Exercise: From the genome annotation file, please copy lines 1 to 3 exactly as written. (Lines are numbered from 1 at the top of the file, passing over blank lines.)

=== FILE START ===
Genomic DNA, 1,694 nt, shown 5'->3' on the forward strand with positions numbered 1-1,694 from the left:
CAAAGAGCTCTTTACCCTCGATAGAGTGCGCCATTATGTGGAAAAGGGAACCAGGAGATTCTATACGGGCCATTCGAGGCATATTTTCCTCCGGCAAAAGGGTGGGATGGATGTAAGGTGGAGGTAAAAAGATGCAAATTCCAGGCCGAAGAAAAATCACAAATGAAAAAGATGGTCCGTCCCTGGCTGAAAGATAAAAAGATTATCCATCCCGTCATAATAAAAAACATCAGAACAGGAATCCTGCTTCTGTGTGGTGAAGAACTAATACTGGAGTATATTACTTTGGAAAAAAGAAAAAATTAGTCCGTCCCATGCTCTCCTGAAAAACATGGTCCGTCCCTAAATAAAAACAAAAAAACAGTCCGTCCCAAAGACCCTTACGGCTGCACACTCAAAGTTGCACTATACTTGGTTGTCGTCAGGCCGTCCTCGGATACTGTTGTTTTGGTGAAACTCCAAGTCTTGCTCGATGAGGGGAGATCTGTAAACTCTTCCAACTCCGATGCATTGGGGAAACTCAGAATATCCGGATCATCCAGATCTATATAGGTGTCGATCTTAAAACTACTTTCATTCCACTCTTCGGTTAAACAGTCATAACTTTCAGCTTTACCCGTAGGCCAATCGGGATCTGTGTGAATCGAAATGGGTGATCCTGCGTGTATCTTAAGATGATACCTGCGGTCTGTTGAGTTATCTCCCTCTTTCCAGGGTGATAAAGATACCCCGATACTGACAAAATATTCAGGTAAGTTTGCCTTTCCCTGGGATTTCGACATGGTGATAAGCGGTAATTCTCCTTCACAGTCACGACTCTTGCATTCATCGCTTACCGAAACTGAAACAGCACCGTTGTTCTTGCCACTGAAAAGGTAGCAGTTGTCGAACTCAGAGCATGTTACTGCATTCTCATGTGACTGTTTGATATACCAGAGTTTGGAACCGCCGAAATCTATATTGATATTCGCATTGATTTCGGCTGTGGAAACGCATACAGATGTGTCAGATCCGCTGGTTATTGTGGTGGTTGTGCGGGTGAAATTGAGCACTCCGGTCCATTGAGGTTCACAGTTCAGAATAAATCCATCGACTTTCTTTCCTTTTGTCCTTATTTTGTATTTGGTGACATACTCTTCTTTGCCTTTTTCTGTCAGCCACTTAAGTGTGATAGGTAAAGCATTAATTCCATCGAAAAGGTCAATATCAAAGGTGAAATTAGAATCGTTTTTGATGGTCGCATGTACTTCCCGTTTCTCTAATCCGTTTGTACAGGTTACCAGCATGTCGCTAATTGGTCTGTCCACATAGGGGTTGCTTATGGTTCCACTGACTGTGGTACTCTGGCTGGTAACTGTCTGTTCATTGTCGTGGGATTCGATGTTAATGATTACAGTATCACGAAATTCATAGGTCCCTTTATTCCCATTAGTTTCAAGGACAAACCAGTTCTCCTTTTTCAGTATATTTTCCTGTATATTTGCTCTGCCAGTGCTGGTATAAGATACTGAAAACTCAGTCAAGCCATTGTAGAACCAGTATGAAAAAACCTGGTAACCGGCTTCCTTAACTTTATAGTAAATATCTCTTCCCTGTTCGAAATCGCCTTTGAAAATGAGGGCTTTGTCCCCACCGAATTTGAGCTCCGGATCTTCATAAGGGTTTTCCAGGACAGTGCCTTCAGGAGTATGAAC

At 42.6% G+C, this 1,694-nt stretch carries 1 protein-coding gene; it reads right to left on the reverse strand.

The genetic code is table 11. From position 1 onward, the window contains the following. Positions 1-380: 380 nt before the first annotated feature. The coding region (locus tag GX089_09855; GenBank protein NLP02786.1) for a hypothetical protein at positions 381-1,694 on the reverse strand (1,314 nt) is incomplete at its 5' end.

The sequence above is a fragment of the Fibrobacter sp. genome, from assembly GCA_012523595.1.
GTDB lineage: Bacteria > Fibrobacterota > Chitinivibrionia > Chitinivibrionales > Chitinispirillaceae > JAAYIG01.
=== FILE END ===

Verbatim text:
Genomic DNA, 1,694 nt, shown 5'->3' on the forward strand with positions numbered 1-1,694 from the left:
CAAAGAGCTCTTTACCCTCGATAGAGTGCGCCATTATGTGGAAAAGGGAACCAGGAGATTCTATACGGGCCATTCGAGGCATATTTTCCTCCGGCAAAAGGGTGGGATGGATGTAAGGTGGAGGTAAAAAGATGCAAATTCCAGGCCGAAGAAAAATCACAAATGAAAAAGATGGTCCGTCCCTGGCTGAAAGATAAAAAGATTATCCATCCCGTCATAATAAAAAACATCAGAACAGGAATCCTGCTTCTGTGTGGTGAAGAACTAATACTGGAGTATATTACTTTGGAAAAAAGAAAAAATTAGTCCGTCCCATGCTCTCCTGAAAAACATGGTCCGTCCCTAAATAAAAACAAAAAAACAGTCCGTCCCAAAGACCCTTACGGCTGCACACTCAAAGTTGCACTATACTTGGTTGTCGTCAGGCCGTCCTCGGATACTGTTGTTTTGGTGAAACTCCAAGTCTTGCTCGATGAGGGGAGATCTGTAAACTCTTCCAACTCCGATGCATTGGGGAAACTCAGAATATCCGGATCATCCAGATCTATATAGGTGTCGATCTTAAAACTACTTTCATTCCACTCTTCGGTTAAACAGTCATAACTTTCAGCTTTACCCGTAGGCCAATCGGGATCTGTGTGAATCGAAATGGGTGATCCTGCGTGTATCTTAAGATGATACCTGCGGTCTGTTGAGTTATCTCCCTCTTTCCAGGGTGATAAAGATACCCCGATACTGACAAAATATTCAGGTAAGTTTGCCTTTCCCTGGGATTTCGACATGGTGATAAGCGGTAATTCTCCTTCACAGTCACGACTCTTGCATTCATCGCTTACCGAAACTGAAACAGCACCGTTGTTCTTGCCACTGAAAAGGTAGCAGTTGTCGAACTCAGAGCATGTTACTGCATTCTCATGTGACTGTTTGATATACCAGAGTTTGGAACCGCCGAAATCTATATTGATATTCGCATTGATTTCGGCTGTGGAAACGCATACAGATGTGTCAGATCCGCTGGTTATTGTGGTGGTTGTGCGGGTGAAATTGAGCACTCCGGTCCATTGAGGTTCACAGTTCAGAATAAATCCATCGACTTTCTTTCCTTTTGTCCTTATTTTGTATTTGGTGACATACTCTTCTTTGCCTTTTTCTGTCAGCCACTTAAGTGTGATAGGTAAAGCATTAATTCCATCGAAAAGGTCAATATCAAAGGTGAAATTAGAATCGTTTTTGATGGTCGCATGTACTTCCCGTTTCTCTAATCCGTTTGTACAGGTTACCAGCATGTCGCTAATTGGTCTGTCCACATAGGGGTTGCTTATGGTTCCACTGACTGTGGTACTCTGGCTGGTAACTGTCTGTTCATTGTCGTGGGATTCGATGTTAATGATTACAGTATCACGAAATTCATAGGTCCCTTTATTCCCATTAGTTTCAAGGACAAACCAGTTCTCCTTTTTCAGTATATTTTCCTGTATATTTGCTCTGCCAGTGCTGGTATAAGATACTGAAAACTCAGTCAAGCCATTGTAGAACCAGTATGAAAAAACCTGGTAACCGGCTTCCTTAACTTTATAGTAAATATCTCTTCCCTGTTCGAAATCGCCTTTGAAAATGAGGGCTTTGTCCCCACCGAATTTGAGCTCCGGATCTTCATAAGGGTTTTCCAGGACAGTGCCTTCAGGAGTATGAAC

At 42.6% G+C, this 1,694-nt stretch carries 1 protein-coding gene; it reads right to left on the reverse strand.